John Pitman Weber
2004
16 pages
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The following essay was originally presented at "Mural Painting and Conservation in the Americas", a two-day symposium sponsored by the Getty Research Institute and the Getty Conservation Institute, May 16–17, 2003, at the Getty Center in Los Angeles.

At this event, a cross-disciplinary roster of art historians, conservators, and artists discussed the social, artistic, and political dimensions of murals, the value they hold for different constituencies, and the rationale and conservation techniques for ensuring their long-term survival.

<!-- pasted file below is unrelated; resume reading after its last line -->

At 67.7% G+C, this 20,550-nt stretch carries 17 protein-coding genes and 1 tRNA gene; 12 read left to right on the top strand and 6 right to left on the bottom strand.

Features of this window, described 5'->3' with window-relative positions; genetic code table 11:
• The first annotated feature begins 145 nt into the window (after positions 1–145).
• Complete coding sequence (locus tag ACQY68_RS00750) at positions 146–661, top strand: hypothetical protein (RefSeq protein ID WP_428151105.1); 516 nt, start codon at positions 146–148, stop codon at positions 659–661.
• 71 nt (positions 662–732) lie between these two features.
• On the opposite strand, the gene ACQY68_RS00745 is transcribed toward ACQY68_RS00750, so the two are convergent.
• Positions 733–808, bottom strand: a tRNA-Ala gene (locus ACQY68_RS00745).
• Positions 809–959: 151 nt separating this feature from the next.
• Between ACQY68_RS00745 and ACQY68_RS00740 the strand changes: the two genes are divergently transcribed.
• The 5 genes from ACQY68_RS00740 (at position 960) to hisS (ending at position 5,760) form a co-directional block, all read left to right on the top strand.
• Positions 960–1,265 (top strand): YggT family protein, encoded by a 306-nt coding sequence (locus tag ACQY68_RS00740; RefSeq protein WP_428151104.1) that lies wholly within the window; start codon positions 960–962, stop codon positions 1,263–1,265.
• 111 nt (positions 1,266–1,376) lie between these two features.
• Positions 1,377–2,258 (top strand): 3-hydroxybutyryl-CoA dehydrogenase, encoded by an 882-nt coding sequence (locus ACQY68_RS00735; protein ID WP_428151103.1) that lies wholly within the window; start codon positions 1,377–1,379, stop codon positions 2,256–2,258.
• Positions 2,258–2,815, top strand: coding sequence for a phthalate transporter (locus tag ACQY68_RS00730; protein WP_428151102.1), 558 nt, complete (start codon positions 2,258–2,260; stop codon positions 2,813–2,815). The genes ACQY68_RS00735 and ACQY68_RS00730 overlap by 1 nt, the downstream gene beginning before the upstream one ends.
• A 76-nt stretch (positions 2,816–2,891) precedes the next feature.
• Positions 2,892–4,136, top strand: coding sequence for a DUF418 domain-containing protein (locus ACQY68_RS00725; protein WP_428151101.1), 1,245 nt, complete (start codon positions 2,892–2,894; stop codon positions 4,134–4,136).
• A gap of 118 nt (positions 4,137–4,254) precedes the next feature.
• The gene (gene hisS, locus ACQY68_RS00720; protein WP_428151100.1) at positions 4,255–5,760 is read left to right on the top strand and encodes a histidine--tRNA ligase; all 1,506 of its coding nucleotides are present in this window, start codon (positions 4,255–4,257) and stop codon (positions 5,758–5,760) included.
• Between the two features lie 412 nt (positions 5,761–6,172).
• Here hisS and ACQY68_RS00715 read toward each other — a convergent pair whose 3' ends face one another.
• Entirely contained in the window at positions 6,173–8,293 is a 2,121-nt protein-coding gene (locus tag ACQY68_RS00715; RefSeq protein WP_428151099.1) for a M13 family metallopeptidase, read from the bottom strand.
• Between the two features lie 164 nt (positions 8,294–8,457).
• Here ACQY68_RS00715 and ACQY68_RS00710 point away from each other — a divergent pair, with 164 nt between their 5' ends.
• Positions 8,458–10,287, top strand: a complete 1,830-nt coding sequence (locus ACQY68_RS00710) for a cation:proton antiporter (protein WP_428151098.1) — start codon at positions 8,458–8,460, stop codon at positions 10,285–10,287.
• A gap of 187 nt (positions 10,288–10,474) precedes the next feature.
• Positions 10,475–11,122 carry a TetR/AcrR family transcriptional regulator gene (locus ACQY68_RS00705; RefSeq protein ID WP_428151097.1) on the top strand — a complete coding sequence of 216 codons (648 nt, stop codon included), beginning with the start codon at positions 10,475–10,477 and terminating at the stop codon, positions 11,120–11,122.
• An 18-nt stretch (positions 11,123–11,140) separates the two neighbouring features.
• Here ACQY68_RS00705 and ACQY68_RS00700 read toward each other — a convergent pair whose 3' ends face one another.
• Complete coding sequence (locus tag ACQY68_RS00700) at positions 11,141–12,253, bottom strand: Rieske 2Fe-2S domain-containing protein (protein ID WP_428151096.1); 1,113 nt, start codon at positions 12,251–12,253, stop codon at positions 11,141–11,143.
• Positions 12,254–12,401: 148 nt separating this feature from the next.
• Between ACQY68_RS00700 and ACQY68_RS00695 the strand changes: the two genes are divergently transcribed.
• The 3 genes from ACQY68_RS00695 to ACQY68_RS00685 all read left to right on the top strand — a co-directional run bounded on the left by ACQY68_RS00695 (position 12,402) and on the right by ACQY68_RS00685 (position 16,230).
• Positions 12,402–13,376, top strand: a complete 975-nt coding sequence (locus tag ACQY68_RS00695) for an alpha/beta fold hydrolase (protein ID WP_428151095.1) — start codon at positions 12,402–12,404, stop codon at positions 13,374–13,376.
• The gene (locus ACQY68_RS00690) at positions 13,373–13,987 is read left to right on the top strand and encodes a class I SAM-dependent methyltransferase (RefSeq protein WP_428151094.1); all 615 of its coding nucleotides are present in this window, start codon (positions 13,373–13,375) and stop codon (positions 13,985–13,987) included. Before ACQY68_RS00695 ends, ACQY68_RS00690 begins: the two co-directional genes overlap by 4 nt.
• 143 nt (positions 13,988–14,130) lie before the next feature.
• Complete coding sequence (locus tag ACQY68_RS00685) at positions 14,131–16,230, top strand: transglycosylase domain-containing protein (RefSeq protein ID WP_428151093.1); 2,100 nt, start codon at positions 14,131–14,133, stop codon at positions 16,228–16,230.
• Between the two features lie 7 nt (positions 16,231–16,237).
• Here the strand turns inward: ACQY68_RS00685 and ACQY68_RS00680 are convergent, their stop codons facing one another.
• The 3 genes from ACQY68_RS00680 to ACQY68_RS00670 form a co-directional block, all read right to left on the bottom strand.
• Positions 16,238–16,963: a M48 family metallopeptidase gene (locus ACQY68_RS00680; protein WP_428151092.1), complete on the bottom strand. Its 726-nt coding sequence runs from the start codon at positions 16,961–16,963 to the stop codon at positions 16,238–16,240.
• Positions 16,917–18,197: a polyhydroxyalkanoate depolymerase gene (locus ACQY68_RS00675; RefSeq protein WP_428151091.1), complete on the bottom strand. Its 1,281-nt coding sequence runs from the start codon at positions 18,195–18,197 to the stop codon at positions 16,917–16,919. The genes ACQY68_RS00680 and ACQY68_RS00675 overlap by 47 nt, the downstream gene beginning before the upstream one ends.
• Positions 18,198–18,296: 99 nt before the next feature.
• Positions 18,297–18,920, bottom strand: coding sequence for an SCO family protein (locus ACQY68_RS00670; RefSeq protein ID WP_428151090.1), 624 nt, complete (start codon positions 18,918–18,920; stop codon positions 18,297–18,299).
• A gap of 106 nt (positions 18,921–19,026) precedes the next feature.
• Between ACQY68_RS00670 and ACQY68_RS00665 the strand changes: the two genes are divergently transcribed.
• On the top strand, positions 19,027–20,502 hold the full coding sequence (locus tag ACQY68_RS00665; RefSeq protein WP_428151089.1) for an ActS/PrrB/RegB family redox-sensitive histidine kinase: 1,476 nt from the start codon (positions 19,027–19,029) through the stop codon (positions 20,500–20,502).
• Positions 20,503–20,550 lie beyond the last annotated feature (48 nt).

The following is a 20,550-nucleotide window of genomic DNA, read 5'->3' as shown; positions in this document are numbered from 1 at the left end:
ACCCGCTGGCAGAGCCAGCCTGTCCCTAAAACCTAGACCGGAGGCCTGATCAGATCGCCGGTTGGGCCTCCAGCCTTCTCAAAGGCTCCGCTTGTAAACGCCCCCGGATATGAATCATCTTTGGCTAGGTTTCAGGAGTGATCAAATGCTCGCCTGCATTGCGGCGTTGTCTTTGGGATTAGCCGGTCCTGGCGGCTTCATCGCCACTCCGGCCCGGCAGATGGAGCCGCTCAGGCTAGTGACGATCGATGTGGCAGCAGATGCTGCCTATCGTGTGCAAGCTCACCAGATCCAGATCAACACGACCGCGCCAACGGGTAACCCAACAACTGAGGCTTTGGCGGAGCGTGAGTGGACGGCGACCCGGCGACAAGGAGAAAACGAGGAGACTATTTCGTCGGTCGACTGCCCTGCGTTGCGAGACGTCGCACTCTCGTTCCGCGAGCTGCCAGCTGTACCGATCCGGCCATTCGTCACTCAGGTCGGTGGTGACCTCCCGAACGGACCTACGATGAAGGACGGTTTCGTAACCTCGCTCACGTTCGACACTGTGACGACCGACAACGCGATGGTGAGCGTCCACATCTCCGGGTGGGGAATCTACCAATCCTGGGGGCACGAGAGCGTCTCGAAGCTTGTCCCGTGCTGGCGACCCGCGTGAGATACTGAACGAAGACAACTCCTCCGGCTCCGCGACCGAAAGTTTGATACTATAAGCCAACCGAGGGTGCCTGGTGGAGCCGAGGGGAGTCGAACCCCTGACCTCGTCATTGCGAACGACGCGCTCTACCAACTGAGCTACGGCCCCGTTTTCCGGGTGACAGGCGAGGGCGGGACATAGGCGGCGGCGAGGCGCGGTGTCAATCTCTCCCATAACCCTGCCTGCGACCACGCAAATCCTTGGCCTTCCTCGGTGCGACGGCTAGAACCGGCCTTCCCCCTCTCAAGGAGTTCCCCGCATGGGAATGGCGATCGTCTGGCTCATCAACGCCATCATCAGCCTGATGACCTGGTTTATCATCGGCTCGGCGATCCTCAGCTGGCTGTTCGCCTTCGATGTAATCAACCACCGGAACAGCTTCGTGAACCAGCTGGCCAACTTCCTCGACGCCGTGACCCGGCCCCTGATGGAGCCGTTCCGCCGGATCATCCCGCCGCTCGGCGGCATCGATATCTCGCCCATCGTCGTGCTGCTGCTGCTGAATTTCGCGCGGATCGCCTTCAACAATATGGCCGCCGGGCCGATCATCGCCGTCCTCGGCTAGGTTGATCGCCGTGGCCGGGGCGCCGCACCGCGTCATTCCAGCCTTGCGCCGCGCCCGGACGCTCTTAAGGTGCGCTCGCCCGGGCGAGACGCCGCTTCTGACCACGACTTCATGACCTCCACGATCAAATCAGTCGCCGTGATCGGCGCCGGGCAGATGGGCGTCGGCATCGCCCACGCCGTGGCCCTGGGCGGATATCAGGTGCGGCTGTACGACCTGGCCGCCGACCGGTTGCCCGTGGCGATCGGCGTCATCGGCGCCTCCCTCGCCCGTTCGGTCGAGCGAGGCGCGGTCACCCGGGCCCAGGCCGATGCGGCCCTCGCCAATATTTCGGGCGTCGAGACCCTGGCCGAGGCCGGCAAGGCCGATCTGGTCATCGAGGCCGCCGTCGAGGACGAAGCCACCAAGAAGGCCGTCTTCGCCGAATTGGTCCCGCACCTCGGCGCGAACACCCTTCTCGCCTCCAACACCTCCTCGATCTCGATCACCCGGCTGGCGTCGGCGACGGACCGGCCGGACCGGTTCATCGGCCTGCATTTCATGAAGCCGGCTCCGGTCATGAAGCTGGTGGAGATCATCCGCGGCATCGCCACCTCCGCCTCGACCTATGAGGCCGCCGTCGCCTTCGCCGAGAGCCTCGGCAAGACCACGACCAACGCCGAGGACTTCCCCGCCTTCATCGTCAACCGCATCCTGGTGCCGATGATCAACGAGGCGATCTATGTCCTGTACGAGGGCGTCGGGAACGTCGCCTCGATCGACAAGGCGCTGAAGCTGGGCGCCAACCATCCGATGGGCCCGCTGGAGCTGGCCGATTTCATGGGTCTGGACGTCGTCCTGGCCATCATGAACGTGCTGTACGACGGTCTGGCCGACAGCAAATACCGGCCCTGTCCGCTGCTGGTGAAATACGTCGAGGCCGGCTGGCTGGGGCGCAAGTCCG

This essay was conceived as one part of a three-part examination. The other two are Timothy Drescher's discussion of priorities in the conservation of community murals and Jon Pounds' exposition of conservation projects in Chicago.

How to Cite this Work
Weber, John Pitman. 2004. Politics and Practice of Community Public Art Whose Murals Get Saved? Los Angeles, CA: Getty Conservation Institute. http://hdl.handle.net/10020/gci_pubs/politics_community_art